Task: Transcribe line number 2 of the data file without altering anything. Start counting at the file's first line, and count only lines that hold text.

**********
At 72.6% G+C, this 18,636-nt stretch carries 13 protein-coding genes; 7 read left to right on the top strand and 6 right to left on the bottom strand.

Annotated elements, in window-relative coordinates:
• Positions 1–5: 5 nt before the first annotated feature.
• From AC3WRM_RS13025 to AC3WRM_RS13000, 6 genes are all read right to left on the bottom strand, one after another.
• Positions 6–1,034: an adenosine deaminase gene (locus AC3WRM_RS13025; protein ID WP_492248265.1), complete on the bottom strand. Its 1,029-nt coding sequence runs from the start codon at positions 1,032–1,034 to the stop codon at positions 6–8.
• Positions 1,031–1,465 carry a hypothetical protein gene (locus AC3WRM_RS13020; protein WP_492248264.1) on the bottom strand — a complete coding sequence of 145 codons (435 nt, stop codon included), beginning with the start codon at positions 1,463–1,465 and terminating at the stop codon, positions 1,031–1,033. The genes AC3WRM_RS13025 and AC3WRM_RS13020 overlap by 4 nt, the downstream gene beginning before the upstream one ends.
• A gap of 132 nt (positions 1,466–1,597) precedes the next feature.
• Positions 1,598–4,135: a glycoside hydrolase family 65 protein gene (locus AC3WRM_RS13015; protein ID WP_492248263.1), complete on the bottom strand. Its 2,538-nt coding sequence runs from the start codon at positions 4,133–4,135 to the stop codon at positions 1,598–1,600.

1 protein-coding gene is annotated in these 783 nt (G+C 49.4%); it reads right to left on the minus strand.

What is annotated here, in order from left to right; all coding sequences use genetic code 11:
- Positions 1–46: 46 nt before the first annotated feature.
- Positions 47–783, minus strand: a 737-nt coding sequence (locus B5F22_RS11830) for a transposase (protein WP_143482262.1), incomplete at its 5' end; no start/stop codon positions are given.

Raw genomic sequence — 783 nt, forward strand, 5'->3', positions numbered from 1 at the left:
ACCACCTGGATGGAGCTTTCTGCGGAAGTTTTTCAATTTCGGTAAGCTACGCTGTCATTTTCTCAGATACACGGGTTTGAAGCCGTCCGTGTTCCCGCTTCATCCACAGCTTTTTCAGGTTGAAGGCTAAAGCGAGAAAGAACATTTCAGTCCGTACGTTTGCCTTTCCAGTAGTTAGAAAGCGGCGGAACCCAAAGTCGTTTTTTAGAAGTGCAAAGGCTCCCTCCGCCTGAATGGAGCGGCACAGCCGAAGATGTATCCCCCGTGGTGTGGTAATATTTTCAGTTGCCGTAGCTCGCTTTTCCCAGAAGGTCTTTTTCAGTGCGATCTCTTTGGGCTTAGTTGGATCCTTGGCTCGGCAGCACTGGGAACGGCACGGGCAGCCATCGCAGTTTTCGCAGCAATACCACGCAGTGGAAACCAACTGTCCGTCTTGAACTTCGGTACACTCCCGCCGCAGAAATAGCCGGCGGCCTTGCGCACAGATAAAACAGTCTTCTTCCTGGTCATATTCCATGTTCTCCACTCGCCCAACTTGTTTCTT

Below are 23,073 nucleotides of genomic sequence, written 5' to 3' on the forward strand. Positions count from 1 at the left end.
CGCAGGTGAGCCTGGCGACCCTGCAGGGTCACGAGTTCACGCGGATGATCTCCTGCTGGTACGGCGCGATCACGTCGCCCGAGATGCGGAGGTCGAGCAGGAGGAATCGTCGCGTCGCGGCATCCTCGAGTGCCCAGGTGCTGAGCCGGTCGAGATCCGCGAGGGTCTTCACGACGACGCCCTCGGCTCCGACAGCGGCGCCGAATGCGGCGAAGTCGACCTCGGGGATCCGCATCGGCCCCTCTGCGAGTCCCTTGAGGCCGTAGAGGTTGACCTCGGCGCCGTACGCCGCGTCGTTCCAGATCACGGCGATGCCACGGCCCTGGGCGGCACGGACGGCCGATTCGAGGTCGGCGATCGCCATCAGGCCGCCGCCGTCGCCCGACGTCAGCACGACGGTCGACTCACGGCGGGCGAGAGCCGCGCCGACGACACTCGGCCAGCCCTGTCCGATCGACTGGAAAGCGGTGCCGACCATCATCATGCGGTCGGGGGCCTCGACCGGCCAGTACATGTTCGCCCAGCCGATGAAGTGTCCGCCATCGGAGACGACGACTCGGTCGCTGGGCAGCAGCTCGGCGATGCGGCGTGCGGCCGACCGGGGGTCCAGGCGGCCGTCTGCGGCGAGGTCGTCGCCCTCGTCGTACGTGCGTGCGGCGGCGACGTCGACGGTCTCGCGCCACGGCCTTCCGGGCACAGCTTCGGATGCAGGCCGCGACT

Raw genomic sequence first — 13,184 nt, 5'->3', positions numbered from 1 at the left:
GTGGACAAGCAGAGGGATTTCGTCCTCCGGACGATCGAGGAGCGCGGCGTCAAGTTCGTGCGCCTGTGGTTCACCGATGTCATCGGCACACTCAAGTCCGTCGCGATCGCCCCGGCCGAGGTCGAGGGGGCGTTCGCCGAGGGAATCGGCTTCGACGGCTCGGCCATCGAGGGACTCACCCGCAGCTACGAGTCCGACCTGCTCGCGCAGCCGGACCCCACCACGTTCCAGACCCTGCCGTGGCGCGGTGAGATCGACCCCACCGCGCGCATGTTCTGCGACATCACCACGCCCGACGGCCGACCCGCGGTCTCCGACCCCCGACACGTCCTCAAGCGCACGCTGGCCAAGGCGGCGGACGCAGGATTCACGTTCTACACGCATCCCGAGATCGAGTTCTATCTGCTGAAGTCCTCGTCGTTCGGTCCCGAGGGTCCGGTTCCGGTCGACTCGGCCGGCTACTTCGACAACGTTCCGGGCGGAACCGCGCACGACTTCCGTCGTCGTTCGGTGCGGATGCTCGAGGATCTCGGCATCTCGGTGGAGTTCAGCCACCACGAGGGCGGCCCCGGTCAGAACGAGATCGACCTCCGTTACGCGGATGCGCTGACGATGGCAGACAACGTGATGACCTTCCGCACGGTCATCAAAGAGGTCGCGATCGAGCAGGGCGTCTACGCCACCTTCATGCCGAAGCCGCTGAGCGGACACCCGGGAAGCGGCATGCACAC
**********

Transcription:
Annotated elements, in window-relative coordinates: